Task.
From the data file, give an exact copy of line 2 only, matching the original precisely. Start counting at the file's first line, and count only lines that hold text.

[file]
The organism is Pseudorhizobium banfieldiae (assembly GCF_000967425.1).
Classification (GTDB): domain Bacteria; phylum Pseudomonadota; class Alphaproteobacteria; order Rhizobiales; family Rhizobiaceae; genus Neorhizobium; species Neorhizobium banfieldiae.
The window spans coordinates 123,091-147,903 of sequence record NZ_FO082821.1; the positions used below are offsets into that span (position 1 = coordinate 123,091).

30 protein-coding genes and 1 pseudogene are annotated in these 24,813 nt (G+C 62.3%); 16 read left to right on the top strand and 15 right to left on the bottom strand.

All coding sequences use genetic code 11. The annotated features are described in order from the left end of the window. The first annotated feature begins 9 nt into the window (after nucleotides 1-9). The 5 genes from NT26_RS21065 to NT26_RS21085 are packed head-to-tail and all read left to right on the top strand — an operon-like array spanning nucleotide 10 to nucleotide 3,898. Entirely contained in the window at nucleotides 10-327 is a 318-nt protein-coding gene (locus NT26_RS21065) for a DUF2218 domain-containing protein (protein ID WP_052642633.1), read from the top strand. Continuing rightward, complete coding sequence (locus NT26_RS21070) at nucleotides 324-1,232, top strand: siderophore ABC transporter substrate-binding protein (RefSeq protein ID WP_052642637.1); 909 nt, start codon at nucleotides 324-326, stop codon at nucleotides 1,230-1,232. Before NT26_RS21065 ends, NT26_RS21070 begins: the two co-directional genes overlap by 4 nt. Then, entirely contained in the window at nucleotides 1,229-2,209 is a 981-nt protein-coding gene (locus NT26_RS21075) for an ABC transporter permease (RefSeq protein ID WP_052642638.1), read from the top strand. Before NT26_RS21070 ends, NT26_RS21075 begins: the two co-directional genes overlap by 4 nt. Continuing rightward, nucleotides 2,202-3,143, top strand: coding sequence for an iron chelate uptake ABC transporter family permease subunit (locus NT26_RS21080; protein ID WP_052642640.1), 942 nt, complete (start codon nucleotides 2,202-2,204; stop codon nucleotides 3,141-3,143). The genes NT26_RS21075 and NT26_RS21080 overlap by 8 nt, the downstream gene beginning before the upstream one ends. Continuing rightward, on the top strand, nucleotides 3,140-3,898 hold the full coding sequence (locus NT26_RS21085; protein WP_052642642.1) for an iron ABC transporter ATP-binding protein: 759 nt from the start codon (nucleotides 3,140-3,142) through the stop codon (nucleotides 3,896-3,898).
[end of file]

Classification (GTDB): domain Bacteria; phylum Pseudomonadota; class Alphaproteobacteria; order Rhizobiales; family Rhizobiaceae; genus Neorhizobium; species Neorhizobium banfieldiae.